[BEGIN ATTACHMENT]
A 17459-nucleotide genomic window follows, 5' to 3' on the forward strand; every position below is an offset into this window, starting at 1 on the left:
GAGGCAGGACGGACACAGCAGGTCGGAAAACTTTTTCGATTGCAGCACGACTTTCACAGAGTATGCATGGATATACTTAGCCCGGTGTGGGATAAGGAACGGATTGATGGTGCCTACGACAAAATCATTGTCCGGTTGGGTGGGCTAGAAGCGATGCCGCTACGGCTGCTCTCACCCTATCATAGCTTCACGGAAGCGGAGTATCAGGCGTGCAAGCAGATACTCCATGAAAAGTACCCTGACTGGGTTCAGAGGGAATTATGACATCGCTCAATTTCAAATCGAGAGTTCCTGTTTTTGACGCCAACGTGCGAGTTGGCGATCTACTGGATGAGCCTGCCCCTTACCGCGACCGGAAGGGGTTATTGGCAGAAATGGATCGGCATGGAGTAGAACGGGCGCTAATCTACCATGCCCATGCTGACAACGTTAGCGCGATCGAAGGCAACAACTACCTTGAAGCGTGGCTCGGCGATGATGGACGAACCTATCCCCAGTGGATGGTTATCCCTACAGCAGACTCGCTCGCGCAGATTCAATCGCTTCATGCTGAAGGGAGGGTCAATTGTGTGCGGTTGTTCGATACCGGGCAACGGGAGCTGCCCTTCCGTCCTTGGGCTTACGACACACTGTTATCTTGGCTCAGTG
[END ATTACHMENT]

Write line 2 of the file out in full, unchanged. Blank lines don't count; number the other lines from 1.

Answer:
GAGGCAGGACGGACACAGCAGGTCGGAAAACTTTTTCGATTGCAGCACGACTTTCACAGAGTATGCATGGATATACTTAGCCCGGTGTGGGATAAGGAACGGATTGATGGTGCCTACGACAAAATCATTGTCCGGTTGGGTGGGCTAGAAGCGATGCCGCTACGGCTGCTCTCACCCTATCATAGCTTCACGGAAGCGGAGTATCAGGCGTGCAAGCAGATACTCCATGAAAAGTACCCTGACTGGGTTCAGAGGGAATTATGACATCGCTCAATTTCAAATCGAGAGTTCCTGTTTTTGACGCCAACGTGCGAGTTGGCGATCTACTGGATGAGCCTGCCCCTTACCGCGACCGGAAGGGGTTATTGGCAGAAATGGATCGGCATGGAGTAGAACGGGCGCTAATCTACCATGCCCATGCTGACAACGTTAGCGCGATCGAAGGCAACAACTACCTTGAAGCGTGGCTCGGCGATGATGGACGAACCTATCCCCAGTGGATGGTTATCCCTACAGCAGACTCGCTCGCGCAGATTCAATCGCTTCATGCTGAAGGGAGGGTCAATTGTGTGCGGTTGTTCGATACCGGGCAACGGGAGCTGCCCTTCCGTCCTTGGGCTTACGACACACTGTTATCTTGGCTCAGTG